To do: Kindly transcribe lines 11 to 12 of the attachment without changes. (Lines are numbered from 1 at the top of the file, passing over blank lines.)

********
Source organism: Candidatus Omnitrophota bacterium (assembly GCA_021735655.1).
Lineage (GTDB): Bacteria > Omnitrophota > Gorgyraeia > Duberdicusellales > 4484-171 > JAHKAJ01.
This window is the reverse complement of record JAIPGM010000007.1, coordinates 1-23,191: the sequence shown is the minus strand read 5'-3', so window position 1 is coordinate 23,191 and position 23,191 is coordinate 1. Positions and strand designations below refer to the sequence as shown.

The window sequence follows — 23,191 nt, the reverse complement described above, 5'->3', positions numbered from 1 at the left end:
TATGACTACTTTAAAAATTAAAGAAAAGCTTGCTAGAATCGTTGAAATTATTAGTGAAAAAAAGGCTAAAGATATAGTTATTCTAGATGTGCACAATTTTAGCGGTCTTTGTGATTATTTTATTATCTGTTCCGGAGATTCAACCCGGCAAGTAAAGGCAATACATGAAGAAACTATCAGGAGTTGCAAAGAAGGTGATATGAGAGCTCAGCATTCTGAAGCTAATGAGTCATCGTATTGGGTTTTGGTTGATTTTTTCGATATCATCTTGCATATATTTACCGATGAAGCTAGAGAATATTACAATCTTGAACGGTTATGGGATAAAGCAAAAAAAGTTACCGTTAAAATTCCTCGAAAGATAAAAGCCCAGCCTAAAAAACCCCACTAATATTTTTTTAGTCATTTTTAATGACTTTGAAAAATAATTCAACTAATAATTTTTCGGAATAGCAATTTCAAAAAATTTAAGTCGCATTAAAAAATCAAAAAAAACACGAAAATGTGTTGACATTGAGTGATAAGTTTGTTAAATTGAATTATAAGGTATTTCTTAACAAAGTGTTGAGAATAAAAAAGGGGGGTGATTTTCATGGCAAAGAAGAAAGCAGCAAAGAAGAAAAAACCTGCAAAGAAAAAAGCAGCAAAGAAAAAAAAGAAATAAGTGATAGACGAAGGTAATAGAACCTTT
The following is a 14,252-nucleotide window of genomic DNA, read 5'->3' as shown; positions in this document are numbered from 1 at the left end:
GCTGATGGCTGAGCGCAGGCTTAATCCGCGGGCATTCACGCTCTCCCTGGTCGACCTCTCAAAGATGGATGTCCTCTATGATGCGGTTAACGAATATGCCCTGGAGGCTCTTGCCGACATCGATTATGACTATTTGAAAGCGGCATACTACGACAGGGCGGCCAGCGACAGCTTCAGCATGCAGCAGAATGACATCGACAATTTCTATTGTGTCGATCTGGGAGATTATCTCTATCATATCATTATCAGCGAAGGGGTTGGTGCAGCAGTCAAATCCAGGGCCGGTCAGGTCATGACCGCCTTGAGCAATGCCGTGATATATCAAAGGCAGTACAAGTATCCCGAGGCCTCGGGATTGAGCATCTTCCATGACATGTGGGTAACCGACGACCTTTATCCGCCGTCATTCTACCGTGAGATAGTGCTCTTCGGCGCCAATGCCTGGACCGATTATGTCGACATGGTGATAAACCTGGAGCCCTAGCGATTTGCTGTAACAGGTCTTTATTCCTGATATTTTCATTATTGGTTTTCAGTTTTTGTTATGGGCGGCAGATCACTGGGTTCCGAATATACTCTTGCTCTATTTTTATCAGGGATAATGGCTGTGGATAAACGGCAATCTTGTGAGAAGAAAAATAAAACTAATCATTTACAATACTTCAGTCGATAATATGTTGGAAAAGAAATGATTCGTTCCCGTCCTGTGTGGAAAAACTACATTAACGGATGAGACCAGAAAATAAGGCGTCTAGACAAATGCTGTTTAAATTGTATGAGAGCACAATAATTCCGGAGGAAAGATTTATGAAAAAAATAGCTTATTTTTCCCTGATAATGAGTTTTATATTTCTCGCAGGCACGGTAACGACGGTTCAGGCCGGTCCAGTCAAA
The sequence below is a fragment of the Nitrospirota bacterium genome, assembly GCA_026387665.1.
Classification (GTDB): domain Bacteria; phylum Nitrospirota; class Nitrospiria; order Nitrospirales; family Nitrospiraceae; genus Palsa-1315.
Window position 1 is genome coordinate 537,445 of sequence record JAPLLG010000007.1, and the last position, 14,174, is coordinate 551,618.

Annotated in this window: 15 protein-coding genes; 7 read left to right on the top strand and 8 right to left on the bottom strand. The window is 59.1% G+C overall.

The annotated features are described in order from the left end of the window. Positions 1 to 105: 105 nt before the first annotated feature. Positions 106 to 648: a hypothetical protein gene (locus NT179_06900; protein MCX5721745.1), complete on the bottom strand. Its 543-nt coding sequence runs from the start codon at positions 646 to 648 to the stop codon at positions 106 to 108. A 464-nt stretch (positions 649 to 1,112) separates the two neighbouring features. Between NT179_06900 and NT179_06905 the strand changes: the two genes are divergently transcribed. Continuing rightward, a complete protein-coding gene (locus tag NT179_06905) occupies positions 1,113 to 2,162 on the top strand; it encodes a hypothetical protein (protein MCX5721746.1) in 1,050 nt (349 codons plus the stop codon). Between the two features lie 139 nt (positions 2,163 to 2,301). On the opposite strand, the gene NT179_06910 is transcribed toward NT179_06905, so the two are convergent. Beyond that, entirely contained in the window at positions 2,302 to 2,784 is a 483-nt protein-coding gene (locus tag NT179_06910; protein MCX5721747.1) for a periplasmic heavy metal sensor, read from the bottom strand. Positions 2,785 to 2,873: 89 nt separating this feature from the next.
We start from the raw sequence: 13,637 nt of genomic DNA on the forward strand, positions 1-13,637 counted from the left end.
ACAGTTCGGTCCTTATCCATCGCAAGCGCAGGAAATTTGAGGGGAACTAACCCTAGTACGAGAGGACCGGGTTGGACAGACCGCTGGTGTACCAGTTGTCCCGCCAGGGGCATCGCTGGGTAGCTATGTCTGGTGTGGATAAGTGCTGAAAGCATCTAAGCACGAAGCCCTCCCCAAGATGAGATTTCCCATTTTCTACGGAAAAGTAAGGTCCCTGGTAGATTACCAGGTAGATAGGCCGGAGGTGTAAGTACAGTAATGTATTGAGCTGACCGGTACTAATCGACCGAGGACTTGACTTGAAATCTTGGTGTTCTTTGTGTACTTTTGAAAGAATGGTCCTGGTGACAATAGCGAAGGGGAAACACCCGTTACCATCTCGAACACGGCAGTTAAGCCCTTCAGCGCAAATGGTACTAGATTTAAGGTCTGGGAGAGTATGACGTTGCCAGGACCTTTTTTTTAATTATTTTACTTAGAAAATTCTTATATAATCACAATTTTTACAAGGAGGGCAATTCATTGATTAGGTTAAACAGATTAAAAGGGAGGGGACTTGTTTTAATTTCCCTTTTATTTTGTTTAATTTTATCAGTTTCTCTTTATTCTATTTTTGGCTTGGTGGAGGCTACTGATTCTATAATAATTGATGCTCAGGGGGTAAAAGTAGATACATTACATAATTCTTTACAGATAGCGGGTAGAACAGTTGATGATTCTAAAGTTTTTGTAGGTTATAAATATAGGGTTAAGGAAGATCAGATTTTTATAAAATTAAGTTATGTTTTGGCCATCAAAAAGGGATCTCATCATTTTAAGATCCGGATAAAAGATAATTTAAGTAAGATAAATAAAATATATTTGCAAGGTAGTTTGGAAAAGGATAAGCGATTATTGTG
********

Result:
Annotated in this window: 15 protein-coding genes; 7 read left to right on the top strand and 8 right to left on the bottom strand. The window is 59.1% G+C overall.

The annotated features are described in order from the left end of the window. Positions 1 to 105: 105 nt before the first annotated feature. Positions 106 to 648: a hypothetical protein gene (locus NT179_06900; protein MCX5721745.1), complete on the bottom strand. Its 543-nt coding sequence runs from the start codon at positions 646 to 648 to the stop codon at positions 106 to 108. A 464-nt stretch (positions 649 to 1,112) separates the two neighbouring features. Between NT179_06900 and NT179_06905 the strand changes: the two genes are divergently transcribed. Continuing rightward, a complete protein-coding gene (locus tag NT179_06905) occupies positions 1,113 to 2,162 on the top strand; it encodes a hypothetical protein (protein MCX5721746.1) in 1,050 nt (349 codons plus the stop codon). Between the two features lie 139 nt (positions 2,163 to 2,301). On the opposite strand, the gene NT179_06910 is transcribed toward NT179_06905, so the two are convergent. Beyond that, entirely contained in the window at positions 2,302 to 2,784 is a 483-nt protein-coding gene (locus tag NT179_06910; protein MCX5721747.1) for a periplasmic heavy metal sensor, read from the bottom strand. Positions 2,785 to 2,873: 89 nt separating this feature from the next.